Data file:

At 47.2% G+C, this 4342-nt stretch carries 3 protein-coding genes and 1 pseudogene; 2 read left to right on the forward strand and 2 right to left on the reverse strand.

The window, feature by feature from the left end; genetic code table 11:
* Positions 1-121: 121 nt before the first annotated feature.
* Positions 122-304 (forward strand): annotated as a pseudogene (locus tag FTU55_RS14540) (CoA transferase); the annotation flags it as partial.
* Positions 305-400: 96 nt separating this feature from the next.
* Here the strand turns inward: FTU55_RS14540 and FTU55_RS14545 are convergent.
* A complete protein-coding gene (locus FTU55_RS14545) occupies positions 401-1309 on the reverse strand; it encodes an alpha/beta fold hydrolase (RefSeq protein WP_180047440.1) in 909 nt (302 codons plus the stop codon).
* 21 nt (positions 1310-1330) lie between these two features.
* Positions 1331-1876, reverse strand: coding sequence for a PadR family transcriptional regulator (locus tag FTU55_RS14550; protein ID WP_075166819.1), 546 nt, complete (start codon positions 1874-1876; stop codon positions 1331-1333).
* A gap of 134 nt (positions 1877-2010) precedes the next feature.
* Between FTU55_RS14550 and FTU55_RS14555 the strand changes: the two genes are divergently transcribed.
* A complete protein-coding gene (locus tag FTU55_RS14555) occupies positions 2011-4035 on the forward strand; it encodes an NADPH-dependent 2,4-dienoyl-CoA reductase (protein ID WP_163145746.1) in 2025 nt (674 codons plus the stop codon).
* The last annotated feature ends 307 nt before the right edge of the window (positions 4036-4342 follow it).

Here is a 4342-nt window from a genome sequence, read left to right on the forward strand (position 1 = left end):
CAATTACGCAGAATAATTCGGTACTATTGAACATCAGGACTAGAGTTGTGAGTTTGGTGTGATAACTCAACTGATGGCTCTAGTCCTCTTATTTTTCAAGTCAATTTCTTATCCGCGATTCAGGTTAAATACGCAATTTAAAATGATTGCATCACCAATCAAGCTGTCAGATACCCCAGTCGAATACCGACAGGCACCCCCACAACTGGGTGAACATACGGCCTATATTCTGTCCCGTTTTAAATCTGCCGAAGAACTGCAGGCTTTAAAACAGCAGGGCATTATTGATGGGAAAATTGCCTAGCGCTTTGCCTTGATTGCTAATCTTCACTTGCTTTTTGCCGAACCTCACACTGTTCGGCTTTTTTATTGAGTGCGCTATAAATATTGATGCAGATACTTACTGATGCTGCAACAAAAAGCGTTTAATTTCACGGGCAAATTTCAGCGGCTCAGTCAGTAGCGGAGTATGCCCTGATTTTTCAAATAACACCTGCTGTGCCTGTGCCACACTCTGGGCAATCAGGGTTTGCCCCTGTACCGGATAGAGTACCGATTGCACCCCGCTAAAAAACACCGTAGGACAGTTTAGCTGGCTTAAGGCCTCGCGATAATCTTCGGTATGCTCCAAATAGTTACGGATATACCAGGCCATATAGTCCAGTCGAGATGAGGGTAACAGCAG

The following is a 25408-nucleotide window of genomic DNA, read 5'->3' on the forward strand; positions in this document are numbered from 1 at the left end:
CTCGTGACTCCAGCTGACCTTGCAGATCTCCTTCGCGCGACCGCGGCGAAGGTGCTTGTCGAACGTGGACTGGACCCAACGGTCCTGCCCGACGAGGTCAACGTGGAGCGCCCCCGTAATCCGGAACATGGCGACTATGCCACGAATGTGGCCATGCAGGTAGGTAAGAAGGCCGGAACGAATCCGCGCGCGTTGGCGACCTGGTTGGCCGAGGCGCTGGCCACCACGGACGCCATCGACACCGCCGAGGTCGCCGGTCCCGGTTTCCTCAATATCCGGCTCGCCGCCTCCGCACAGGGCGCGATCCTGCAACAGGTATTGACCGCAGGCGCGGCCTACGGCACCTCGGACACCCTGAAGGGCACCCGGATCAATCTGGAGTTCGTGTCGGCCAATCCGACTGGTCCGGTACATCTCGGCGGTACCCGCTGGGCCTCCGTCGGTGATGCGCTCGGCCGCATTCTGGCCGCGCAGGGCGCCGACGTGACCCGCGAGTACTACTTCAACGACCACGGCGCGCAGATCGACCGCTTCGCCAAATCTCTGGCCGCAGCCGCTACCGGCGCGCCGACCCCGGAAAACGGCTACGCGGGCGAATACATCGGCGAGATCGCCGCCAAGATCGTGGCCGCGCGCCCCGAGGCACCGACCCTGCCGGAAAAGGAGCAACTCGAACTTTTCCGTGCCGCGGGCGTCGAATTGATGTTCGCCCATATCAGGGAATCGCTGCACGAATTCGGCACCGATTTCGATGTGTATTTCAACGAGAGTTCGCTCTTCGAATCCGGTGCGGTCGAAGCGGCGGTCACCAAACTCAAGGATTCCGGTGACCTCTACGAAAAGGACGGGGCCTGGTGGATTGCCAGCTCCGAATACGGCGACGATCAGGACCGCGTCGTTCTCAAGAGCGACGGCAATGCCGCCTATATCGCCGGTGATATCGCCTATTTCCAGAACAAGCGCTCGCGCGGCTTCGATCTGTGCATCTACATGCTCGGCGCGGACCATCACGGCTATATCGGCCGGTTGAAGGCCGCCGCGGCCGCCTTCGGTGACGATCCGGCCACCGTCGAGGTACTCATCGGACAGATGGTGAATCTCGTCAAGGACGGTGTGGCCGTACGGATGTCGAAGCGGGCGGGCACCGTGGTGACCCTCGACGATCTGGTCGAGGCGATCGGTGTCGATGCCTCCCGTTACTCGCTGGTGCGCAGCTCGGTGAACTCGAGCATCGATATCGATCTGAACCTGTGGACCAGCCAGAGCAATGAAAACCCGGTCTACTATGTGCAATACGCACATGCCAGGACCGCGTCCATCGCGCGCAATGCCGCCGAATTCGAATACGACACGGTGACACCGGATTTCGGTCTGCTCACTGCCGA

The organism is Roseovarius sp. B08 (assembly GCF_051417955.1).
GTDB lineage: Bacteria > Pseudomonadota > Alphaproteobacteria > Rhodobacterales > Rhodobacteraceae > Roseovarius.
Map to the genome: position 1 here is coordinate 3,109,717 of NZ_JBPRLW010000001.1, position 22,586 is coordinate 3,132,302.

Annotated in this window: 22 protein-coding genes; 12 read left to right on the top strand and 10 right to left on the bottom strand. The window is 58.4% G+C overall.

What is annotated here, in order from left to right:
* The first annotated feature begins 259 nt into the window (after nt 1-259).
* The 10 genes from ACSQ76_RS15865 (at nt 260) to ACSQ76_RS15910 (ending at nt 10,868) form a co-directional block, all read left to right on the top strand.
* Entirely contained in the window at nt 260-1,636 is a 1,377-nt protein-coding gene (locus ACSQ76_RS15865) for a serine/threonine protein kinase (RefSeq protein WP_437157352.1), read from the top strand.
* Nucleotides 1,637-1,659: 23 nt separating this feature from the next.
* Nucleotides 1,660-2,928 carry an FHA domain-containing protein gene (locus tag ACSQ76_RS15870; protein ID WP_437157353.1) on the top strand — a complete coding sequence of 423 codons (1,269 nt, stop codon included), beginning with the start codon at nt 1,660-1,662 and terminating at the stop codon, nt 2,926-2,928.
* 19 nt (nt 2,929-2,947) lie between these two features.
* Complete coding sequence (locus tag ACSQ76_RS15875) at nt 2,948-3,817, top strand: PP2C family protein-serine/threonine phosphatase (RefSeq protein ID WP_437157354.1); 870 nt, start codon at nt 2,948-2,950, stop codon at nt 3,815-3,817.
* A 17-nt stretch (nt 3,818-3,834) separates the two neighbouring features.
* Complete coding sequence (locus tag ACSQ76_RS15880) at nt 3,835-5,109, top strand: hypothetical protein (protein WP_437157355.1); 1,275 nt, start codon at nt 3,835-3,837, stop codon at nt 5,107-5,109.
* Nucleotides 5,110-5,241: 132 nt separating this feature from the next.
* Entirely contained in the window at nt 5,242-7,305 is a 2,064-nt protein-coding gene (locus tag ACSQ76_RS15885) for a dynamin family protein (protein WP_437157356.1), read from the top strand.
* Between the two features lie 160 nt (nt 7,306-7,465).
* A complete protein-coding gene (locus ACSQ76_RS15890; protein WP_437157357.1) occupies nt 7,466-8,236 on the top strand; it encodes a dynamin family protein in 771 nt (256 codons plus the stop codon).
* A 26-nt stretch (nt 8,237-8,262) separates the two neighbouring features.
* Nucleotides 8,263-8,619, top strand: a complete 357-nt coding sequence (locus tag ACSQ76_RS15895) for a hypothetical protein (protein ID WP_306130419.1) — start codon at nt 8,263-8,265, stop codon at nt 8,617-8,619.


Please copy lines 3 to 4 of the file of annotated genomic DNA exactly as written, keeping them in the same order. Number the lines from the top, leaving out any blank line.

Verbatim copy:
* Positions 1-121: 121 nt before the first annotated feature.
* Positions 122-304 (forward strand): annotated as a pseudogene (locus tag FTU55_RS14540) (CoA transferase); the annotation flags it as partial.